Neurodiversity Is Also a Diversity

As more and more institutions begin to look at diversity as a part of their plans for inclusion, it is hard as a parent with a neurodiverse child to untangle who or what the language of diversity is speaking to (often LGBTQIA2S, BIPOC and Indigenous) and how to find ways and resources to support our children and ourselves. The equivalencies between diversity and neurodiversity include access to community and supports and equality.

A class that is “open to all learners” might suit some diverse learners, but not necessarily all learners.

Not to stir up trouble for schools or teachers, but some students remain unseen, their needs unknown, their teachers and helpers and the work they do often unrecognized by the district and other teachers. Families with neurodiverse children—because they have Downs Syndrome, are on the autism spectrum or have other rare conditions—tend to be unseen or unconsidered. While there may be occasions for other diverse children to form community within the larger school, often special needs kids and families are separate, not celebrated in their schools for the additions they make and the insights they offer. They are often not a part of the larger school community and can be seen as people who have needs and are, in a sense, a burden.

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A shift in thinking could allow them to be seen for the complexity of their lives, the strength of their perseverance, and what they can offer in the way of diverse ways of being in the world.

My son has a rare genetic condition called Prader-Willi Syndrome and is on the autism spectrum. He is relatively non-verbal and will not likely catch up to his peers in his academic abilities. That said, he can read and loves music, he is curious and understands everything that is said to him even if he doesn’t yet appropriately respond. He has a sense of humour and loves people.

Though there are resources for neurodiverse kids, accessing them and advocating is done by family members. Advocating feels much easier and straightforward when our children are little. From preschool to elementary, teachers and staff work to include diverse kids, because their differences, though present and real and outstanding, don’t seem as immense. Parents of kids in this age group can be hands-on and speak up, attend meetings, and be at the school observing and helping. Teachers, for the most part, are accustomed to parents of small children advocating.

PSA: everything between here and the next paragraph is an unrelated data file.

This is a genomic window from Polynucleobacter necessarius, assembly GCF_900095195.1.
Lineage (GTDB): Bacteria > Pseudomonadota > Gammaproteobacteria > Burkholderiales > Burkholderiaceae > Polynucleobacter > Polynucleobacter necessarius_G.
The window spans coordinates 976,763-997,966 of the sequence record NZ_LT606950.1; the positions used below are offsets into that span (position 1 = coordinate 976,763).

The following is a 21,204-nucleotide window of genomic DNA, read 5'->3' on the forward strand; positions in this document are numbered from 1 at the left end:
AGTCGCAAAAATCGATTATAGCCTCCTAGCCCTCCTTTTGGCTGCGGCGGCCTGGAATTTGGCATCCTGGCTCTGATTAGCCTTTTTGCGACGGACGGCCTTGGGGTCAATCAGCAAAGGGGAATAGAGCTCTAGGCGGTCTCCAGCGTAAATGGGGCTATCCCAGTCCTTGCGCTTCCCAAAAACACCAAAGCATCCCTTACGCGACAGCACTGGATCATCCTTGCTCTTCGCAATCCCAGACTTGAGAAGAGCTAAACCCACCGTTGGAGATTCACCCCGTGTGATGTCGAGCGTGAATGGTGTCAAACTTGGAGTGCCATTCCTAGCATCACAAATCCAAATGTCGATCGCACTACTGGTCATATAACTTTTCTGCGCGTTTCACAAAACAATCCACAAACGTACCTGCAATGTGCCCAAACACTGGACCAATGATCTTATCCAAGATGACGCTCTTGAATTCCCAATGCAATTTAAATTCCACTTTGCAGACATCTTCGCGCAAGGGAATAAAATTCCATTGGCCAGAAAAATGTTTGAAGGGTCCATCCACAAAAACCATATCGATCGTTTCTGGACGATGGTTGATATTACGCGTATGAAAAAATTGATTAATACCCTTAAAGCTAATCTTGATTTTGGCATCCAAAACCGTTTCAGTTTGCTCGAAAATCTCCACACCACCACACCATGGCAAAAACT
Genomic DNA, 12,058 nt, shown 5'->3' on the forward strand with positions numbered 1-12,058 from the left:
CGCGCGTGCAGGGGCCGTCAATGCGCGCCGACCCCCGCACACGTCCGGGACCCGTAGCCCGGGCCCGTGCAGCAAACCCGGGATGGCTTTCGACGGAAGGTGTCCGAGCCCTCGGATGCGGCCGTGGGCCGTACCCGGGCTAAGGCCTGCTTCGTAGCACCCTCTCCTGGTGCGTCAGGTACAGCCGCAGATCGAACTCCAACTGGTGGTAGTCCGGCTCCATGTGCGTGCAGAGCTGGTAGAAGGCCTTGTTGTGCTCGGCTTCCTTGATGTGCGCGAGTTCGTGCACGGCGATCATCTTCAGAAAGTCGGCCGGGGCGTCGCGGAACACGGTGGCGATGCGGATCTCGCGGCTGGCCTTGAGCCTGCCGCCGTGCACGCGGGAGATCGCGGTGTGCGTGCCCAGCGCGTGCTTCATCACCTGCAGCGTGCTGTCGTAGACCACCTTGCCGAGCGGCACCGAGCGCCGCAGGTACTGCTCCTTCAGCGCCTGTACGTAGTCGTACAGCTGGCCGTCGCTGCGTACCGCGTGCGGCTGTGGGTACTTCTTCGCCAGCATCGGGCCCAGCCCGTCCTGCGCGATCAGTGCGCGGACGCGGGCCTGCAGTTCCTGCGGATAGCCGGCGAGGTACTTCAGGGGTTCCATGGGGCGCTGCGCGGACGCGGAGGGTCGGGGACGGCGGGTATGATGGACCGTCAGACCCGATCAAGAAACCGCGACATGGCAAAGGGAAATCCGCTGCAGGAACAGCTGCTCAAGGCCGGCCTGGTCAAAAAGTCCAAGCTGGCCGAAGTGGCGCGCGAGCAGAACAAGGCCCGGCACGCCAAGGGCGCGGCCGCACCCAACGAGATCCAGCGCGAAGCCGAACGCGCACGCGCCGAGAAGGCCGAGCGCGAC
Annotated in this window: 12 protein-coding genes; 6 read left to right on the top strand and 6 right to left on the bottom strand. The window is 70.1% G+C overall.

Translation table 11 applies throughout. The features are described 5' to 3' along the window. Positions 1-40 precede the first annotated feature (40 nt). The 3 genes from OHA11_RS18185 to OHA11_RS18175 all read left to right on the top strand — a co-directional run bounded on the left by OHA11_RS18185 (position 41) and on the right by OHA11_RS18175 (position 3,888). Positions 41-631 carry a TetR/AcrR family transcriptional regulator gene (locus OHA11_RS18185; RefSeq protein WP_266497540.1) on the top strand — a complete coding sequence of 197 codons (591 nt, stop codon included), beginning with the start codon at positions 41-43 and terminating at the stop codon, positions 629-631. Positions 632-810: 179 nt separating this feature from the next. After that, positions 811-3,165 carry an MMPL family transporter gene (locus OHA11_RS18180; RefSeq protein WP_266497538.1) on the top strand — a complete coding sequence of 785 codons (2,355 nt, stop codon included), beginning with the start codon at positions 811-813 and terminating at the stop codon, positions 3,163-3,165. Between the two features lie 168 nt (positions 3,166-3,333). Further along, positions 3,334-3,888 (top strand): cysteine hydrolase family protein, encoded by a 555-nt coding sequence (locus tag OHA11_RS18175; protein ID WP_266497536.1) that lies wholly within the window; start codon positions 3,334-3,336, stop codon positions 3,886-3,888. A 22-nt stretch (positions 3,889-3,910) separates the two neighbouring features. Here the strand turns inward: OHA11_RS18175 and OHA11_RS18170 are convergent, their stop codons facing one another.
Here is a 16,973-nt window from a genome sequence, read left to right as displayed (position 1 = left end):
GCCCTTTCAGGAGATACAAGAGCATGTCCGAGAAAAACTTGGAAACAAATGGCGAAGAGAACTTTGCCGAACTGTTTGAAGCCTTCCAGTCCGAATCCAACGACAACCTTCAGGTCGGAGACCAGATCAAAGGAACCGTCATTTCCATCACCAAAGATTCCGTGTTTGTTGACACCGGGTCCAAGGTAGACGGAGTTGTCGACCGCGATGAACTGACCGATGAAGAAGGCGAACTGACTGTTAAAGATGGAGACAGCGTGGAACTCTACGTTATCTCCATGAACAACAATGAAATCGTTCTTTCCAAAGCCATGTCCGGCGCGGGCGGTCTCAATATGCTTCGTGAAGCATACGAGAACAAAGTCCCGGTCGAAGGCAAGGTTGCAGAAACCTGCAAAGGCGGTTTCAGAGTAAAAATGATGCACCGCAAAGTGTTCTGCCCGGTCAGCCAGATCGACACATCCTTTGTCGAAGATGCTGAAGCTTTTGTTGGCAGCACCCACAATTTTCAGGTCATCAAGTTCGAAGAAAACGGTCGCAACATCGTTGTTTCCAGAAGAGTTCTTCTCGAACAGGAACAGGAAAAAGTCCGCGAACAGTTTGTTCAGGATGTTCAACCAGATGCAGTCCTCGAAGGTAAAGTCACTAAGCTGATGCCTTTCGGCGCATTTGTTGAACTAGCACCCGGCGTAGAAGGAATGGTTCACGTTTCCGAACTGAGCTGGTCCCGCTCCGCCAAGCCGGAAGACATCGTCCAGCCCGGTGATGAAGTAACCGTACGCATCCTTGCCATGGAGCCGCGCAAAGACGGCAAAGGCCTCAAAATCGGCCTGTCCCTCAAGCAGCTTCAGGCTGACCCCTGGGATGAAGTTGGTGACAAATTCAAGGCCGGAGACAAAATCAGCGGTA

That said, some experience discrimination—“if your son is in my kindergarten class, we will not go on any field trips.” Imagine a teacher saying this? I know that neurodiverse kids are not the only ones to experience such discrimination.

As neurodiverse kids move through school, the gap between them and their peers grows, and they become more and more isolated from the larger community that they may very much want to be a part of.

Advocating as a parent for a middle and high school student can be trickier as expectations shift from parents to students. High school can present a shift to a more adult approach for the kids. In some ways this can be good and in others quite scary; as a parent how do you know what is being expected of your child at school?

I sometimes feel uncertain if I should step in or not. As his ally and advocate I must navigate this uncertainty. If teacher’s underestimate what my son can do, he will get bored but won’t ask for more challenging material. But when I push for him to be offered more academics, it must also seem to teachers that I’m asking for work beyond his ability. One solution is to ask an external expert to visit, such as a Behaviorist.

Parents want to find that balance between supporting independence and autonomy but also inclusion and a proper education. You may want to know that your child is being pushed, is learning, is doing academic work and participating in school culture even though they are neurodiverse and would sometimes rather be on their iPad. You want kindness and you want the teacher to have expectations. You don’t want to hover, but you want respect for your son or daughter.

Ideally, my son would be included and seen by all his peers as an equal student in the class, a valued member, a student worth making some adjustments for even if it is hard. In middle school a boy in a higher grade came to the special ed class and invited my son to join a lunch time band session. My son loved this. The more expectations are placed on him to do things, the more he can do. I believe the same could be true of inclusion: the more inclusive we are, the more easily we are inclusive.

If the number one priority is to teach all students, what are the results of that for everyone? Often the argument of accessible sidewalks is used; if sidewalk designs allow for wheelchairs, all kinds of other users benefit—from parents with strollers to delivery people. I wonder how that might work for neurodiverse kids in school.

Yvonne Blomer
Yvonne Blomer
Yvonne Blomer is a Victoria writer and the past Poet Laureate of Victoria. Her most recent books are Sugar Ride: Cycling from Hanoi to Kuala Lumpur and Refugium: Poems for the Pacific.